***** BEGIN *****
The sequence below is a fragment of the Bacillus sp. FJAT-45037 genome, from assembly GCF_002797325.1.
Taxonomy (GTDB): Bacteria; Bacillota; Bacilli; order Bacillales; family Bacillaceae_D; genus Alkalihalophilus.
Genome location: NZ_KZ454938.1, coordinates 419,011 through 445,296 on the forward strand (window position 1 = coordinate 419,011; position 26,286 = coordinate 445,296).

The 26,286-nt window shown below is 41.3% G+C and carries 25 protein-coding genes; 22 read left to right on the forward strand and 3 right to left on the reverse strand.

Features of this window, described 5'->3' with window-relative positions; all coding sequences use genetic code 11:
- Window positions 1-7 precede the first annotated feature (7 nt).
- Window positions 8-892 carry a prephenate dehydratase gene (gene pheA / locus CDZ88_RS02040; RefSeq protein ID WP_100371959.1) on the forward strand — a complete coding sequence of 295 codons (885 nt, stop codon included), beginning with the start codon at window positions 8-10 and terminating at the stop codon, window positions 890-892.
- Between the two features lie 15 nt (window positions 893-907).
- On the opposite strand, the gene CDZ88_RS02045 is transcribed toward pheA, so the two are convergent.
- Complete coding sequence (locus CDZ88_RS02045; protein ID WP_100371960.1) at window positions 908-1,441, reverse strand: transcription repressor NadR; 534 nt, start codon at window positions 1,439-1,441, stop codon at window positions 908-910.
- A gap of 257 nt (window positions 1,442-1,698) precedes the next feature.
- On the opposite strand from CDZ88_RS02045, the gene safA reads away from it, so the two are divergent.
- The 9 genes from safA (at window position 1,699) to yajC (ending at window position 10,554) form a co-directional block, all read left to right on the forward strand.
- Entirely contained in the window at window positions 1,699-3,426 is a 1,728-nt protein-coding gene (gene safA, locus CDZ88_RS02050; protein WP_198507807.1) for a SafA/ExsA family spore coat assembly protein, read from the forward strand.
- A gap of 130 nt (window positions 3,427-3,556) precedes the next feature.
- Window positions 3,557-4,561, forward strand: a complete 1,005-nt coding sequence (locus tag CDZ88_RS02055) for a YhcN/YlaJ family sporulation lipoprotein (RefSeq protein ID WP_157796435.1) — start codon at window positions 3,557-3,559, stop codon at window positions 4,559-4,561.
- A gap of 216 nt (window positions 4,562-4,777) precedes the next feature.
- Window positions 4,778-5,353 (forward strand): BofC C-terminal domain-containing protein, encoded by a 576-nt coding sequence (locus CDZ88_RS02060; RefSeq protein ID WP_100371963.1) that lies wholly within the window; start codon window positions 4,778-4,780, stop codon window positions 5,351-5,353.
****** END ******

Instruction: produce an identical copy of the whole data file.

The sequence below is a fragment of the Bacillus sp. FJAT-45037 genome, from assembly GCF_002797325.1.
Taxonomy (GTDB): Bacteria; Bacillota; Bacilli; order Bacillales; family Bacillaceae_D; genus Alkalihalophilus.
Genome location: NZ_KZ454938.1, coordinates 419,011 through 445,296 on the forward strand (window position 1 = coordinate 419,011; position 26,286 = coordinate 445,296).

The 26,286-nt window shown below is 41.3% G+C and carries 25 protein-coding genes; 22 read left to right on the forward strand and 3 right to left on the reverse strand.

Features of this window, described 5'->3' with window-relative positions; all coding sequences use genetic code 11:
- Window positions 1-7 precede the first annotated feature (7 nt).
- Window positions 8-892 carry a prephenate dehydratase gene (gene pheA / locus CDZ88_RS02040; RefSeq protein ID WP_100371959.1) on the forward strand — a complete coding sequence of 295 codons (885 nt, stop codon included), beginning with the start codon at window positions 8-10 and terminating at the stop codon, window positions 890-892.
- Between the two features lie 15 nt (window positions 893-907).
- On the opposite strand, the gene CDZ88_RS02045 is transcribed toward pheA, so the two are convergent.
- Complete coding sequence (locus CDZ88_RS02045; protein ID WP_100371960.1) at window positions 908-1,441, reverse strand: transcription repressor NadR; 534 nt, start codon at window positions 1,439-1,441, stop codon at window positions 908-910.
- A gap of 257 nt (window positions 1,442-1,698) precedes the next feature.
- On the opposite strand from CDZ88_RS02045, the gene safA reads away from it, so the two are divergent.
- The 9 genes from safA (at window position 1,699) to yajC (ending at window position 10,554) form a co-directional block, all read left to right on the forward strand.
- Entirely contained in the window at window positions 1,699-3,426 is a 1,728-nt protein-coding gene (gene safA, locus CDZ88_RS02050; protein WP_198507807.1) for a SafA/ExsA family spore coat assembly protein, read from the forward strand.
- A gap of 130 nt (window positions 3,427-3,556) precedes the next feature.
- Window positions 3,557-4,561, forward strand: a complete 1,005-nt coding sequence (locus tag CDZ88_RS02055) for a YhcN/YlaJ family sporulation lipoprotein (RefSeq protein ID WP_157796435.1) — start codon at window positions 3,557-3,559, stop codon at window positions 4,559-4,561.
- A gap of 216 nt (window positions 4,562-4,777) precedes the next feature.
- Window positions 4,778-5,353 (forward strand): BofC C-terminal domain-containing protein, encoded by a 576-nt coding sequence (locus CDZ88_RS02060; RefSeq protein ID WP_100371963.1) that lies wholly within the window; start codon window positions 4,778-4,780, stop codon window positions 5,351-5,353.